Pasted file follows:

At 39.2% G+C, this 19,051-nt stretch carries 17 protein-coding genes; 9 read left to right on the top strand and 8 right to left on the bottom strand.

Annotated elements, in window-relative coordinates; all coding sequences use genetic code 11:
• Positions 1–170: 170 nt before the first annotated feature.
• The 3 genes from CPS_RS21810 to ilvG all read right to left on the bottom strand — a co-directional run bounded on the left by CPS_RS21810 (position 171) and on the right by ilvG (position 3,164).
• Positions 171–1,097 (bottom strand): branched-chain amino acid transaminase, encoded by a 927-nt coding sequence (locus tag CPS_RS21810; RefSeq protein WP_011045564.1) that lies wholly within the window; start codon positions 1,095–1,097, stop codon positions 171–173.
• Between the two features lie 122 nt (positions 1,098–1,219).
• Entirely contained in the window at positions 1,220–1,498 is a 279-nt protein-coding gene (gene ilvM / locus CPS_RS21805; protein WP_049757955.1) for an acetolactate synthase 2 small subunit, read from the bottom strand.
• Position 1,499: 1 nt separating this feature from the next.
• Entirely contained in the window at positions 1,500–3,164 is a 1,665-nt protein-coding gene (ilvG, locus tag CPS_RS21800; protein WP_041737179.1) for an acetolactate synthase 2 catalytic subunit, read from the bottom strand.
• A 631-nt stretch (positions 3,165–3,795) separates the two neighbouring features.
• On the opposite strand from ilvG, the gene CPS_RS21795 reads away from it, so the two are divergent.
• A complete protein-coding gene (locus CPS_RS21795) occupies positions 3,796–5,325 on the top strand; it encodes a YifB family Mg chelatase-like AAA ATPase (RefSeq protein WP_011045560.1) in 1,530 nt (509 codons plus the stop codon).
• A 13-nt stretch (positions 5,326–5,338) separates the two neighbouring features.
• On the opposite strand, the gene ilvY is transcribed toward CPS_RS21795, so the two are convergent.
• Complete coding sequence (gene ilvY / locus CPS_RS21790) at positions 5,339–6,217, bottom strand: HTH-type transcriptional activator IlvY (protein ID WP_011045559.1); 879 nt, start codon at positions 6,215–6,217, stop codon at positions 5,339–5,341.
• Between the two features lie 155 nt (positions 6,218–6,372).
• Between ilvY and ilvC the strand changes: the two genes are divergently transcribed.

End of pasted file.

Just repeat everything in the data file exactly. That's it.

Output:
At 39.2% G+C, this 19,051-nt stretch carries 17 protein-coding genes; 9 read left to right on the top strand and 8 right to left on the bottom strand.

Annotated elements, in window-relative coordinates; all coding sequences use genetic code 11:
• Positions 1–170: 170 nt before the first annotated feature.
• The 3 genes from CPS_RS21810 to ilvG all read right to left on the bottom strand — a co-directional run bounded on the left by CPS_RS21810 (position 171) and on the right by ilvG (position 3,164).
• Positions 171–1,097 (bottom strand): branched-chain amino acid transaminase, encoded by a 927-nt coding sequence (locus tag CPS_RS21810; RefSeq protein WP_011045564.1) that lies wholly within the window; start codon positions 1,095–1,097, stop codon positions 171–173.
• Between the two features lie 122 nt (positions 1,098–1,219).
• Entirely contained in the window at positions 1,220–1,498 is a 279-nt protein-coding gene (gene ilvM / locus CPS_RS21805; protein WP_049757955.1) for an acetolactate synthase 2 small subunit, read from the bottom strand.
• Position 1,499: 1 nt separating this feature from the next.
• Entirely contained in the window at positions 1,500–3,164 is a 1,665-nt protein-coding gene (ilvG, locus tag CPS_RS21800; protein WP_041737179.1) for an acetolactate synthase 2 catalytic subunit, read from the bottom strand.
• A 631-nt stretch (positions 3,165–3,795) separates the two neighbouring features.
• On the opposite strand from ilvG, the gene CPS_RS21795 reads away from it, so the two are divergent.
• A complete protein-coding gene (locus CPS_RS21795) occupies positions 3,796–5,325 on the top strand; it encodes a YifB family Mg chelatase-like AAA ATPase (RefSeq protein WP_011045560.1) in 1,530 nt (509 codons plus the stop codon).
• A 13-nt stretch (positions 5,326–5,338) separates the two neighbouring features.
• On the opposite strand, the gene ilvY is transcribed toward CPS_RS21795, so the two are convergent.
• Complete coding sequence (gene ilvY / locus CPS_RS21790) at positions 5,339–6,217, bottom strand: HTH-type transcriptional activator IlvY (protein ID WP_011045559.1); 879 nt, start codon at positions 6,215–6,217, stop codon at positions 5,339–5,341.
• Between the two features lie 155 nt (positions 6,218–6,372).
• Between ilvY and ilvC the strand changes: the two genes are divergently transcribed.